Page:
'Historical Irish Dairy Products' Book Launch15 December 2021 15 December 2021
Pictured at a signing of the new book were (L-R) Director of Teagasc, Prof. Frank O'Mara and former Directors of Teagasc, Dr. Liam Downey and Prof. Gerry Boyle.
You are cordially invited to the virtual launch of a new book that presents a chronological perspective of the evolution of dairy products in Ireland. It draws together information spread across a diverse range of historical, archaeological, economic and scientific publications and it aims to provide a platform that may be used in reviewing the current state of knowledge, and identifying notable gaps pertaining to the development of dairy products from prehistory, through the medieval period, and on into recent centuries.
You can order your copy of Historical Irish Dairy Products directly from Wordwell.
Summary of Historical Irish Dairy Products
This new book – Historical Irish Dairy Products – just published, traces from earliest times the historical-cultural heritage of Irish dairy products. Butter has been made in Ireland for over four thousand years and it can be said to be Ireland’s oldest food product. The book, co-authored by Dara Downey, Liam Downey, and Derry O’Donovan, chronologically documents the evolution and development of Ireland’s premier dairy products. It focuses on butter and cheese in particular, from pre history through medieval times and on into recent centuries. It highlights technological advances such as salt preservation and the iconic cream separator which underpinned the production of our dairy products in recent centuries.
This book comprises ten stand-alone chapters, including:
- Prehistoric butter
- Butter making over the centuries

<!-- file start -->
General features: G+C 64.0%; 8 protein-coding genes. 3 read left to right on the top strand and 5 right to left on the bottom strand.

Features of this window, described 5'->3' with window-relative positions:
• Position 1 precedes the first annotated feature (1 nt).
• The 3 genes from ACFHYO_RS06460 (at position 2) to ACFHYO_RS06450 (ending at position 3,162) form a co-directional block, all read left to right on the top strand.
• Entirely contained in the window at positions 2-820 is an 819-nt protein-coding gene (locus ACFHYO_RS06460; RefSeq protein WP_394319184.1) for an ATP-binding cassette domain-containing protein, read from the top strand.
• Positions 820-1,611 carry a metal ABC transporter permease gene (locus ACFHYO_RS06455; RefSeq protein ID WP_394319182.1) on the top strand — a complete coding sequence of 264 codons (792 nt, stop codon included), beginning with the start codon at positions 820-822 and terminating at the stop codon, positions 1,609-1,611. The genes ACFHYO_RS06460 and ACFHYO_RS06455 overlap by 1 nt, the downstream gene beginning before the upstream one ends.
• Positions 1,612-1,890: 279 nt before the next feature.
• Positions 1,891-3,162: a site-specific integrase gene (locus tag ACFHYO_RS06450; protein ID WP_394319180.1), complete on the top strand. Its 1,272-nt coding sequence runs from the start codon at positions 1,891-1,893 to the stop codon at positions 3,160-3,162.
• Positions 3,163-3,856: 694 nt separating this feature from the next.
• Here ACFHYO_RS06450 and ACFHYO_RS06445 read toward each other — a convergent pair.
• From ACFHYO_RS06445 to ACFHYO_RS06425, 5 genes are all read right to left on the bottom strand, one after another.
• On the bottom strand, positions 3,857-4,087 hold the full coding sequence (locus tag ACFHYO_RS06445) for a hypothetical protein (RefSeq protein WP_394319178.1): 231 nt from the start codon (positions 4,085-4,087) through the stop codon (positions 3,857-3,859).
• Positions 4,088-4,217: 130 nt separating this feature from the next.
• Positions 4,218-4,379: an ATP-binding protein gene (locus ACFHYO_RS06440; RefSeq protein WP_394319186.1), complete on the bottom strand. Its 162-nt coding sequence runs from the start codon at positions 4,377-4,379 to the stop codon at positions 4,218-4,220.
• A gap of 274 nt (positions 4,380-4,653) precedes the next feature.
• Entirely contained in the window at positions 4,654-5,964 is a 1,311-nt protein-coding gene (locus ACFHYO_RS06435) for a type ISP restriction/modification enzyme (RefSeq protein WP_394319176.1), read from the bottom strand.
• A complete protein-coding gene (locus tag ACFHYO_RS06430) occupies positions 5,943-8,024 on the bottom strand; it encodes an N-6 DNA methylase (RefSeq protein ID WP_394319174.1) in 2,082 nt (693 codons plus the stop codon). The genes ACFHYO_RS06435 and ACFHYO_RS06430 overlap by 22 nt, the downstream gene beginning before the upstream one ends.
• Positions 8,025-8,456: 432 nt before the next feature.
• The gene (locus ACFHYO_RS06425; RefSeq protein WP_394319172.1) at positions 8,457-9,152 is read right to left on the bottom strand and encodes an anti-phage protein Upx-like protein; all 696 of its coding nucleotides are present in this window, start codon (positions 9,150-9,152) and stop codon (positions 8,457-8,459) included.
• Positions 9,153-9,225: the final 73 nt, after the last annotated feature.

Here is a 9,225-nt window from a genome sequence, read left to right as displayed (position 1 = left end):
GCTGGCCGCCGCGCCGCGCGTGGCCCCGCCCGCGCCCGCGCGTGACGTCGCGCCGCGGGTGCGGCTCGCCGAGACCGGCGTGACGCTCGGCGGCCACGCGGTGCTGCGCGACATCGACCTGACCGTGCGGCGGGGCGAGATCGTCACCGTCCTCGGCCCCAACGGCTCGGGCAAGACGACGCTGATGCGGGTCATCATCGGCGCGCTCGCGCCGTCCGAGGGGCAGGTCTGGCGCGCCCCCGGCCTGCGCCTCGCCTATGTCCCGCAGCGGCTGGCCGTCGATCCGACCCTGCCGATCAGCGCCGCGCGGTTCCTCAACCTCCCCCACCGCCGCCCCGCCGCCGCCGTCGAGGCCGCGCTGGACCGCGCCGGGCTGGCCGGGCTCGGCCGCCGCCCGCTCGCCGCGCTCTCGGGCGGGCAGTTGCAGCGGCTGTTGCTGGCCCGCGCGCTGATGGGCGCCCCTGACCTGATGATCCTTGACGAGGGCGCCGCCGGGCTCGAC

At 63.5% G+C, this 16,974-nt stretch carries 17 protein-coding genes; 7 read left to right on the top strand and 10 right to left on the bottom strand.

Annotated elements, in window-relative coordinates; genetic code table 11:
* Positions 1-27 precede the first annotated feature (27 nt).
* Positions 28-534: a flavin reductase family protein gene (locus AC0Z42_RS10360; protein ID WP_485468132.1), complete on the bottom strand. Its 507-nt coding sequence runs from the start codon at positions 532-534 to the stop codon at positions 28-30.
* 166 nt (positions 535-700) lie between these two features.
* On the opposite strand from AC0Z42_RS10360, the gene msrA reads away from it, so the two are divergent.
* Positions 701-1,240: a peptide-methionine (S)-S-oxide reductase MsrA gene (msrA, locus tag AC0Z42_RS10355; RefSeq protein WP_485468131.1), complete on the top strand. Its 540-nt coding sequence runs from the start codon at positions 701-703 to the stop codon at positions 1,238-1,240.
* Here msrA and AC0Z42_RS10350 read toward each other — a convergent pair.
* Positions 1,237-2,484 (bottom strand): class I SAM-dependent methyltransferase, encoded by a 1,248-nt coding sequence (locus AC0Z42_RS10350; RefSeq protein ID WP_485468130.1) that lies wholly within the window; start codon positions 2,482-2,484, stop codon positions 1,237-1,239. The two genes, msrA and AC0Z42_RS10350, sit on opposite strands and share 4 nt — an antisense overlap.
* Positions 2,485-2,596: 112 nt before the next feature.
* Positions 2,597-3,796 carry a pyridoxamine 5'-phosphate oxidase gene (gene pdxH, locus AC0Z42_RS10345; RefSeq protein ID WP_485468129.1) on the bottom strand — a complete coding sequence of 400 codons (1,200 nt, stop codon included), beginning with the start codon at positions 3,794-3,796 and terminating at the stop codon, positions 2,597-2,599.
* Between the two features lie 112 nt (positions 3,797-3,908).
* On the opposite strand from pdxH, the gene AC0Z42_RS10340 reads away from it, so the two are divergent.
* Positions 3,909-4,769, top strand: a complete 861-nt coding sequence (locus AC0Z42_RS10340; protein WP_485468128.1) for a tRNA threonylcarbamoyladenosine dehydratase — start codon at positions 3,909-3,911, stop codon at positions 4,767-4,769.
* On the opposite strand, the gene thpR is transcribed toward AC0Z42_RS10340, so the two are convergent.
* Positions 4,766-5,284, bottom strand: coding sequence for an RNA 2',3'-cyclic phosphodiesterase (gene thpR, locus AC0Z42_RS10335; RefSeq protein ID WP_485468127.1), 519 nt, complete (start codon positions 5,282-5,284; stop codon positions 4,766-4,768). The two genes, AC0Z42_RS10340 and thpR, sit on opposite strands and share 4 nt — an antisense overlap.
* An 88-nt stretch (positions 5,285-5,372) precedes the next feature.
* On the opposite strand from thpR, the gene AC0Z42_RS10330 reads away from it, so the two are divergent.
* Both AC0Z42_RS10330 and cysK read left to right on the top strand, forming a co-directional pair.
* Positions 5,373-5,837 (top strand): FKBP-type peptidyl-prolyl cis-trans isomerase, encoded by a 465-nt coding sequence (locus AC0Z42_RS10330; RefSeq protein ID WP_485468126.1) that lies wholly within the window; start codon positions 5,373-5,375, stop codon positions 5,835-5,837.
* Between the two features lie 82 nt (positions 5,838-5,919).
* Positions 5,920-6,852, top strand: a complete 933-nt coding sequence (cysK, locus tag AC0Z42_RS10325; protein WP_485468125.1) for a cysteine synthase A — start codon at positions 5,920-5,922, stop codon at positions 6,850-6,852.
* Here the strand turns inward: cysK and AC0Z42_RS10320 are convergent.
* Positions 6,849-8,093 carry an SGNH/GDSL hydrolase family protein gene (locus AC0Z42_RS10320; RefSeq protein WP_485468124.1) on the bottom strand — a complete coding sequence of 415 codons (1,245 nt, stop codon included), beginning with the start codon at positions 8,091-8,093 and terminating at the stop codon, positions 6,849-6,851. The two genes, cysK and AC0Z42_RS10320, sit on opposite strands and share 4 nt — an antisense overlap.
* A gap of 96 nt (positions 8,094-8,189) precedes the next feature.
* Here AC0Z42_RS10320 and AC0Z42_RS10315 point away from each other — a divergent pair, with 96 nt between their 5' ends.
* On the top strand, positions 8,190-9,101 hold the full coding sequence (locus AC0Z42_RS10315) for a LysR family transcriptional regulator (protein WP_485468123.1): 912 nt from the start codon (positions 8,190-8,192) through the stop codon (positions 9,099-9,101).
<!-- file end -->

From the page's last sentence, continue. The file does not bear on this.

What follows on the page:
- Cheese making
- Public butter markets
- The creamery system
- Food research and product development.
The book presents an integrated account of Ireland’s long-standing history in dairy products, and it documents a number of important research initiatives and commercial developments that underpinned the global success of the Irish dairy industry in recent decades. It describes salt and sugar manufacture and their use in food preservation. It also charts the institutional framework, especially the public butter markets in the 19th century (such as in Cork and Tipperary), and the emergence of the creamery system, in particular the co-operative movement as the main driver of change in the 20th century.
The book presents an opportunity for Ireland to capitalise on its historical-cultural heritage of butter and cheese based on the authentic story outlined in this book. It is is a must for all those involved in the dairy industry, including farmers, processors, and dairy marketeers and will make a wonderful Christmas gift to all of the aforementioned and the many retired creamery managers who played a major role in building Ireland’s greatest rural industry.